What Qualifies as Material Participation?

For purposes of the passive loss rules (including the special relief provision for real estate professionals), a taxpayer is normally consider to materially participate in an activity if any of the following tests are met (Temp. Reg. § 1.469-5T(a)):

  1. The taxpayer participates in the activity for more than 500 hours during the year.
  1. The taxpayer's participation in the activity for the tax year constitutes substantially all of the participation by all individuals in the activity.
  1. The taxpayer's participation is more than 100 hours during the tax year, and no other individual participates more hours than the taxpayer.
  1. The activity is significant participation activity for the taxpayer for the tax year and the taxpayer's participation in all significant participation activities for the tax year is more than 500 hours. (A "significant participation activity" is basically one in which the taxpayer participates for more than 100 hours during the tax year.)
  1. The taxpayer materially participated for any five tax years during the 10 immediately preceding tax years.
  1. If the activity in question is a personal service activity, the taxpayer materially participated in the activity for any three tax years preceding the current tax year. (Personal service includes the fields of health, law, engineering, architecture, accounting, actuarial science, performing arts, consulting, or any other trade or business in which capital is not a material income-producing factor.)
  1. Based on all the facts and circumstances, the taxpayer participates on a regular, continuous, and substantial basis during the year. Future regulations are to provide further guidance for this test. However, the temporary regulations indicate that if an individual participates in an activity for 100 hours or less during the year, the "facts and circumstances" test is not available to qualify for material participation. Also, services in the management of the activity are not to be taken into account for this test unless no person (other than the taxpayer) who performs services in connection with the management of the activity receives fees or compensation for such services, and no individual performs management services that exceed (by hours) the amount of management services performed by the individual (Temp. Reg. § 1.469-5T(b)(2)).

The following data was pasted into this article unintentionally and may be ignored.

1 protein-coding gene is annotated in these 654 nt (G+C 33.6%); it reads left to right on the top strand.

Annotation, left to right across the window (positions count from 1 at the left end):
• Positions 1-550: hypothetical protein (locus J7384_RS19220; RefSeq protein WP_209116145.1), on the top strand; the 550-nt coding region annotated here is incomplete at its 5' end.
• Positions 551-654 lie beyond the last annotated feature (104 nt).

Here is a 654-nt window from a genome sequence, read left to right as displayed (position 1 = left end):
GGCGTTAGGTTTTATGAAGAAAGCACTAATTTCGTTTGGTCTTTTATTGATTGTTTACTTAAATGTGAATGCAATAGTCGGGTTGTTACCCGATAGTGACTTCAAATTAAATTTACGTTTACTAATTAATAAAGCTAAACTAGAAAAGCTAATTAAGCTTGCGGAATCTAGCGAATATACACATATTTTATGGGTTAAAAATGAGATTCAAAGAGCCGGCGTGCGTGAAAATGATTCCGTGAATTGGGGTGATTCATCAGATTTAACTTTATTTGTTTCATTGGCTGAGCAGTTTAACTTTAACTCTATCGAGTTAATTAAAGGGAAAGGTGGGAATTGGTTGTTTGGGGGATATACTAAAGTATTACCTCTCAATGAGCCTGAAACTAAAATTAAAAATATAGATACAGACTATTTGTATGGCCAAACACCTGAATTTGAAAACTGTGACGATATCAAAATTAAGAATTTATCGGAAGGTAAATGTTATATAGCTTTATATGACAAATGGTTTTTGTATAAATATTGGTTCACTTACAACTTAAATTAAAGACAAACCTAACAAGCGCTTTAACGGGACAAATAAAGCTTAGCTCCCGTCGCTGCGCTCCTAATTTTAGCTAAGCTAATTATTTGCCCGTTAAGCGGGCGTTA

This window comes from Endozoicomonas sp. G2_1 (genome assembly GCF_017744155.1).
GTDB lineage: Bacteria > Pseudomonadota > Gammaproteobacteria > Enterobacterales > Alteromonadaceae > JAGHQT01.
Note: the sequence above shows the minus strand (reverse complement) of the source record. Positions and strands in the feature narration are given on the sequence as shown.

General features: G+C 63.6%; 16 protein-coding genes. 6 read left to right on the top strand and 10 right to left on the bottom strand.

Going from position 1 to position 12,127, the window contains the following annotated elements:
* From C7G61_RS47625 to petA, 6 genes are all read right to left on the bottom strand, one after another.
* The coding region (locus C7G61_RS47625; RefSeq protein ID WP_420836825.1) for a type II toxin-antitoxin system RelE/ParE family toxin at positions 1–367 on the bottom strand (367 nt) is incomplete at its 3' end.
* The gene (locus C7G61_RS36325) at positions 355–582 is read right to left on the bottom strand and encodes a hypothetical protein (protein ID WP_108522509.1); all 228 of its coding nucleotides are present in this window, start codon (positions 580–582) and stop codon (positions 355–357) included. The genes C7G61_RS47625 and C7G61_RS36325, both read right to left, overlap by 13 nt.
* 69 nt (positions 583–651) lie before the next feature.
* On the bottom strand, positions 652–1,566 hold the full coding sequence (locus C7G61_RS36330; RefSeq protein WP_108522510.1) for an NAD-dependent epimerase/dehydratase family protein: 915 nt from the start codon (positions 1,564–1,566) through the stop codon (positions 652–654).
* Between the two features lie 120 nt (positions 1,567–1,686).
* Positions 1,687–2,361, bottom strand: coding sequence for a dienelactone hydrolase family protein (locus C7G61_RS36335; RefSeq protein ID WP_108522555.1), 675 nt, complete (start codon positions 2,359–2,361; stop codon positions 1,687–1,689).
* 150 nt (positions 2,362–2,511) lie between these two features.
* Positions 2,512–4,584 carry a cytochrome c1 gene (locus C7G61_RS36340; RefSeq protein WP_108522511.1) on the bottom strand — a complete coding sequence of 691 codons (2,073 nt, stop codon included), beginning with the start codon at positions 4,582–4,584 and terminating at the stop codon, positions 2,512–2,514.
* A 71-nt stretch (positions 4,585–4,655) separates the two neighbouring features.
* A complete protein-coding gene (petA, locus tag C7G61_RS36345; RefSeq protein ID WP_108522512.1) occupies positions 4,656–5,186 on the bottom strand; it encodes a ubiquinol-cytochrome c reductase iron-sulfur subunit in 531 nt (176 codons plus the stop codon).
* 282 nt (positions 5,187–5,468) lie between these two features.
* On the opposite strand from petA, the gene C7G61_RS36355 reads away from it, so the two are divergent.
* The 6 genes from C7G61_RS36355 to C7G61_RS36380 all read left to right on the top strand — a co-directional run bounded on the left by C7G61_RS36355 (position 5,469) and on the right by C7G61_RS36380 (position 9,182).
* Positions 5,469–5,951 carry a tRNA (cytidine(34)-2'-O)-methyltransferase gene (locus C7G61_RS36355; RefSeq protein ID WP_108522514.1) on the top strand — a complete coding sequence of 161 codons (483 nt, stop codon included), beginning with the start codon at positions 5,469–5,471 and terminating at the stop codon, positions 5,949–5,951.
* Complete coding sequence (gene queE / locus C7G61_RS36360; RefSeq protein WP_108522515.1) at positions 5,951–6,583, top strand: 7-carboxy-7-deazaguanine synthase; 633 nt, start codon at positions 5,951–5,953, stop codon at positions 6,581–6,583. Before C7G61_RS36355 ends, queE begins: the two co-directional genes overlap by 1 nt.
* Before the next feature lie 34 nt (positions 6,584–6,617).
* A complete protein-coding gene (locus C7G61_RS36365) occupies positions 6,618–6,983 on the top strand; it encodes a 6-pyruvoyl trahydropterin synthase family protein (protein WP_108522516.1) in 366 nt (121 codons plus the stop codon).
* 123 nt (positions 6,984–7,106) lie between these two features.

In determining if tests five and six are met, any pre-1987 years are considered "materially participating" only if more than 500 hours during the year are spent in the activity. Furthermore, participation is counted only for periods when the individual has an ownership interest in the activity (Reg. § 1.469-5(f)(1) and (j)(2)).

Limited partners have a tougher standard for determining if they materially participate in the partnership's activities. Instead of satisfying one of the seven tests listed above, they must satisfy either test 1, 5, or 6. However, in the case of rental real estate activities, effectively only test 1 and 5 are available for limited partners because rental real estate is not a personal service activity. According to the IRS Audit Manual, members of an LLC are treated as limited partners. (But see Gregg v. Comm'r, 2001-1 USTC ¶ 50,169 (D.C. Ore. 2000) where a member was treated as a general partner for purposes of applying the PAL rules.)